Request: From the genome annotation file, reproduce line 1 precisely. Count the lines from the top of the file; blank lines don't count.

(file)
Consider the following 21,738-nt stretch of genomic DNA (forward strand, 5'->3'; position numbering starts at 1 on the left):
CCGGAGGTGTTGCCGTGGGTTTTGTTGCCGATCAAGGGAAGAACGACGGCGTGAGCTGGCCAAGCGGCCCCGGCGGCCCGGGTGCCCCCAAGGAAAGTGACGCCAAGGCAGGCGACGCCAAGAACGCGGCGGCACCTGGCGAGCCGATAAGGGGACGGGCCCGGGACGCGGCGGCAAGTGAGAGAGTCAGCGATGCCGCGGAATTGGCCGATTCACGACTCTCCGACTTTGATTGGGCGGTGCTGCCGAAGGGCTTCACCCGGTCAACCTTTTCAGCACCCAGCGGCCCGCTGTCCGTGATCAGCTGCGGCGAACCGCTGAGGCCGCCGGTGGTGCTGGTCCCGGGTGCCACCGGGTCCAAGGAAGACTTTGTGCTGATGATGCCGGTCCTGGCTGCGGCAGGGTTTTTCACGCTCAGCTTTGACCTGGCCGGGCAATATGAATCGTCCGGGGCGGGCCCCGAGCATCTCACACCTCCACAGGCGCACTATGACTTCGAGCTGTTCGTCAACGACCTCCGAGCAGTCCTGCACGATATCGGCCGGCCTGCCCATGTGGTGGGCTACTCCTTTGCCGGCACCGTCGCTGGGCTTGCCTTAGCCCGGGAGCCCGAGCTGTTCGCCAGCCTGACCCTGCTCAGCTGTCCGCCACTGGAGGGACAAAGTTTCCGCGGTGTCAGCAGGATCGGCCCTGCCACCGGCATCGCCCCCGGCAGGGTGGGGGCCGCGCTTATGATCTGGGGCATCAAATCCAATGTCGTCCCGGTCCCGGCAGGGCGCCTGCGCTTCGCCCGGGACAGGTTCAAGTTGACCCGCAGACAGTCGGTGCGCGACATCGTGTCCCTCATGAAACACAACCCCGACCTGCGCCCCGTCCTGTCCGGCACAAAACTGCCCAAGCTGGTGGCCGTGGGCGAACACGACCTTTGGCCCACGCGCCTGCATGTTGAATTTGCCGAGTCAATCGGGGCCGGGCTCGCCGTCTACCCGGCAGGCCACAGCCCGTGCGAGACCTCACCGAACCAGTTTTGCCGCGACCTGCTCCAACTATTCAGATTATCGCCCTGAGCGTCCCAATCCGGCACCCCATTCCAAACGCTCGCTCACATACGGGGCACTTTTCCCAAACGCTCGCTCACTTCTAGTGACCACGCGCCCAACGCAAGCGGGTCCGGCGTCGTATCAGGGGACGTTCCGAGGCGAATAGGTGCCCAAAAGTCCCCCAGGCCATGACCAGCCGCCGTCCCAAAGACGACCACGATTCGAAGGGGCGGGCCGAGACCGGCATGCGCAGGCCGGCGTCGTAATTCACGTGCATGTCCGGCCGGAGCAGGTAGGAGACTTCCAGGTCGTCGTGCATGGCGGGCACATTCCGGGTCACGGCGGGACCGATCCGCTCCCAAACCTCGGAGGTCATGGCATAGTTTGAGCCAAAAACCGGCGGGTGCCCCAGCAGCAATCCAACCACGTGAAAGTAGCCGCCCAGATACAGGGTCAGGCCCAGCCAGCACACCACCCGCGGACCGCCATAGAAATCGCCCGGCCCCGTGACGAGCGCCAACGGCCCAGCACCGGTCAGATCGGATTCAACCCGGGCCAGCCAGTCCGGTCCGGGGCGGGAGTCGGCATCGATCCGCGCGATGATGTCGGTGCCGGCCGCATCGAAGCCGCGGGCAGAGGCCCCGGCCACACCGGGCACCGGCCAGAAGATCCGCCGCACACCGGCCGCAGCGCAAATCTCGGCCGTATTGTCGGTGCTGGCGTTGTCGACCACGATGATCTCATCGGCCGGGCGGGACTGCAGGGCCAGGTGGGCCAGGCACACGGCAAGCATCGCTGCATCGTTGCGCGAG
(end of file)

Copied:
Consider the following 21,738-nt stretch of genomic DNA (forward strand, 5'->3'; position numbering starts at 1 on the left):